I've never been what you might call a "competitive gamer."
It's not that I don't understand competition. I am, for example, a fiercely competitive editor that loses sleep when another publication scoops us. I also have to, have to get there first if we're both driving to the same place. And don't get me started on food: while I'm enjoying the meal you cooked, I'm secretly planning how to make it better. But when it comes to video games, I prefer a solitary experience. I'm of the Nintendo generation, not the arcade one.
There was something about Super Hexagon that compelled me to continuously best my friends and claw my way up the leaderboards. It reached inside and touched some kind of hidden, primal part of me that made me spend the better part of a Sunday afternoon trying to best a friend's best time that was just three seconds better than mine. Three seconds! How hard could it be?
Maybe more importantly than all that, though, Super Hexagon just may have revived my faith in this art form. I had a trying year in 2012, not really wanting to play any of the games I was seeing, wondering if I'd somehow "outgrown" games…in my 30s! But somewhere in this perfect little game I found the simple joy that led me into this career in the first place. Video games are awesome. Thanks for reminding me, Terry. -- Frank Cifaldi, News Director, Gamasutra
For the first time ever, I teared up at a video game in 2012. That game was Telltale's The Walking Dead, and it was by far one of the most welcome surprises of 2012, acting as conclusive evidence that an incredible narrative can in fact overcome middling gameplay elements. This Telltale-developed title features some of the most glorious story writing and choice elements I've ever seen in a video game, and feels like a huge step in the right direction for storytelling in our industry.
From the relationship between Lee and his daughter-by-default Clementine, to the trials and tribulations for Kenny and his family (some of which really got my eyes watering), the five-part adventure game pushes the boundaries of video game narrative. It's frequently heart-wrenching as your fellow apocalypse survivors are picked off one-by-one, but there are also numerous moments of fuzzy warmth, despite the zombie-filled surroundings.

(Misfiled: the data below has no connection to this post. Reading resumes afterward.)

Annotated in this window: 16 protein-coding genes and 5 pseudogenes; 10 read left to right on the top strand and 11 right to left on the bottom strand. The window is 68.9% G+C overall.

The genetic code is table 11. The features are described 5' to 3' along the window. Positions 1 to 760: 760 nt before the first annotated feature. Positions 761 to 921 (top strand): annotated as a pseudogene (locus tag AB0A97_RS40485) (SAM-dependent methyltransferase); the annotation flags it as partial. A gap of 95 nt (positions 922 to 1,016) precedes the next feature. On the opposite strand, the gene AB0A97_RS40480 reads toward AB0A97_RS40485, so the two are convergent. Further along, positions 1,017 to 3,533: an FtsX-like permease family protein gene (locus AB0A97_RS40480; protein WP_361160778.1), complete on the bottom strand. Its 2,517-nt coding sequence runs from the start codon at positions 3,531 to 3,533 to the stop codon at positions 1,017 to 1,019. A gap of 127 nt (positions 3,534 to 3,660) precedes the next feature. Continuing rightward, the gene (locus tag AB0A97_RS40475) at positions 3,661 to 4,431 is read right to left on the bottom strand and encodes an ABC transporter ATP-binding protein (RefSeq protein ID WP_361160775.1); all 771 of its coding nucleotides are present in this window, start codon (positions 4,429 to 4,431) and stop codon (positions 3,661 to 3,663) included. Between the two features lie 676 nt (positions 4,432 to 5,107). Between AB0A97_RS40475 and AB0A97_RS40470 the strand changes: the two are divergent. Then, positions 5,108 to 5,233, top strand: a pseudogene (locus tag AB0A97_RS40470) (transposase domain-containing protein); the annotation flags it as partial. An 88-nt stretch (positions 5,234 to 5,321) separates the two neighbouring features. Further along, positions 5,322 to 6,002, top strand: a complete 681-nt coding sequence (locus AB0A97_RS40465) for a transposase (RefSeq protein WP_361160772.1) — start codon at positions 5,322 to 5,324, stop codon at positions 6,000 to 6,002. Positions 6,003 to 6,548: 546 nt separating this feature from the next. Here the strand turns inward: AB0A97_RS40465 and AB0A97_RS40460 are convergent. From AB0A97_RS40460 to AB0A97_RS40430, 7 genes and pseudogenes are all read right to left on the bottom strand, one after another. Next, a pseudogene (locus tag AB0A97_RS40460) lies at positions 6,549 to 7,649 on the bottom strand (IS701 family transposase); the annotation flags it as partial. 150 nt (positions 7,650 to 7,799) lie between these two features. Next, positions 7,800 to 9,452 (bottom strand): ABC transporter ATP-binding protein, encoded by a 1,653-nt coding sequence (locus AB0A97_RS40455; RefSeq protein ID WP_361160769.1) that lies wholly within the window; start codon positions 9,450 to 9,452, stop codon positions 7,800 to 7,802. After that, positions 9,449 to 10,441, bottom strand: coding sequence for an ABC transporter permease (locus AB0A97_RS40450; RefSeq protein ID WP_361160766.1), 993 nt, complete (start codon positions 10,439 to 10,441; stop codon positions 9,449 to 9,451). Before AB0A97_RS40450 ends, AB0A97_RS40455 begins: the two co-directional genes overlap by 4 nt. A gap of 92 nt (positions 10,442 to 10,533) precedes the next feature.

Oh, and you know when a game says that it's giving you choices, but then those choices barely affect much at all? The Walking Dead's decisions actually matter, in such a way that choices you made in chapter one are still having great consequences by the final hurdle.
With The Walking Dead easily claiming my own personal game of the year tag, the hope is now that its presence will breed a new gaggle of video games that don't feature stories that I'd rather hammer the "skip" button through. I'm not exactly holding my breath, but hey -- at least The Walking Dead Season Two is confirmed. -- Mike Rose, UK Editor, Gamasutra
As I was sitting on my couch, Xbox controller in hand, something dawned on me: I'm playing a turn-based strategy game on my TV, it's a new XCOM, it's a big-budget retail release from a major publisher, and it's really good. So, good on everyone who worked to get this thing greenlit. XCOM: Enemy Unknown really appealed to me because of its layers of grand strategy, which are layered over a tactics system that played like a board game (which makes sense -- the developers used a board game to prototype the system).
It's also extremely rare for a strategy game to weave a narrative into the gameplay, but XCOM pulled it off, thanks to a brilliant framework that facilitated emergent storytelling and narrative.
Perhaps the most subtle, yet important reason that I enjoyed XCOM so much is that everything -- from the action figure-esque character design to the fact that it's based on a dormant PC strategy series -- gave me the impression that someone's hands were on this game. It's a big-budget, polished game, that wasn't just a product. This game meant something to Firaxis, and it shows. -- Kris Graft, Editor-in-Chief, Gamasutra
Spike Chunsoft, Aksys Games
A lot of people talk about the idea that narrative and gameplay have nothing to do with one another -- or, beyond that, the idea that story should be stricken from games entirely; the premise of this argument is that story somehow pollutes games.